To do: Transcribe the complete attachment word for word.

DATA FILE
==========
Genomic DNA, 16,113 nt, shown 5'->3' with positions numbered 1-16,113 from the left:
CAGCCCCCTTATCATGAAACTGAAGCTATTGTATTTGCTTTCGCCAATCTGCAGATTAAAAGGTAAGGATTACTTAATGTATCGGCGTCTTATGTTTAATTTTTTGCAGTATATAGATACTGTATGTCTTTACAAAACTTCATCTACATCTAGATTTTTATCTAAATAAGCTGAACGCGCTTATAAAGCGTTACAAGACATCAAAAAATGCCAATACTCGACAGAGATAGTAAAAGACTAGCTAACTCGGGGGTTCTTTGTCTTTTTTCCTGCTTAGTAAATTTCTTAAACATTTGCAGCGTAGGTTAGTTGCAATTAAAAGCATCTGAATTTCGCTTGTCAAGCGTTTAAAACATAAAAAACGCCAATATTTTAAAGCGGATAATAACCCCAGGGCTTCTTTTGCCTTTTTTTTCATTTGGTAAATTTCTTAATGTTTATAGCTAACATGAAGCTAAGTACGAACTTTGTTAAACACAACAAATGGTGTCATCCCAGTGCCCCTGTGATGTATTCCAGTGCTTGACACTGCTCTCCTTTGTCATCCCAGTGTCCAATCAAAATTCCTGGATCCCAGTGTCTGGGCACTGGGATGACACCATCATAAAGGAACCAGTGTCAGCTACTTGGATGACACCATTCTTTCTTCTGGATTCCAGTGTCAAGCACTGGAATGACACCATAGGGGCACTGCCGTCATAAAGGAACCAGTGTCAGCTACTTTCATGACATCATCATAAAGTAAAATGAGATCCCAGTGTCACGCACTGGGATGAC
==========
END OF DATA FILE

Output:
Genomic DNA, 16,113 nt, shown 5'->3' with positions numbered 1-16,113 from the left:
CAGCCCCCTTATCATGAAACTGAAGCTATTGTATTTGCTTTCGCCAATCTGCAGATTAAAAGGTAAGGATTACTTAATGTATCGGCGTCTTATGTTTAATTTTTTGCAGTATATAGATACTGTATGTCTTTACAAAACTTCATCTACATCTAGATTTTTATCTAAATAAGCTGAACGCGCTTATAAAGCGTTACAAGACATCAAAAAATGCCAATACTCGACAGAGATAGTAAAAGACTAGCTAACTCGGGGGTTCTTTGTCTTTTTTCCTGCTTAGTAAATTTCTTAAACATTTGCAGCGTAGGTTAGTTGCAATTAAAAGCATCTGAATTTCGCTTGTCAAGCGTTTAAAACATAAAAAACGCCAATATTTTAAAGCGGATAATAACCCCAGGGCTTCTTTTGCCTTTTTTTTCATTTGGTAAATTTCTTAATGTTTATAGCTAACATGAAGCTAAGTACGAACTTTGTTAAACACAACAAATGGTGTCATCCCAGTGCCCCTGTGATGTATTCCAGTGCTTGACACTGCTCTCCTTTGTCATCCCAGTGTCCAATCAAAATTCCTGGATCCCAGTGTCTGGGCACTGGGATGACACCATCATAAAGGAACCAGTGTCAGCTACTTGGATGACACCATTCTTTCTTCTGGATTCCAGTGTCAAGCACTGGAATGACACCATAGGGGCACTGCCGTCATAAAGGAACCAGTGTCAGCTACTTTCATGACATCATCATAAAGTAAAATGAGATCCCAGTGTCACGCACTGGGATGAC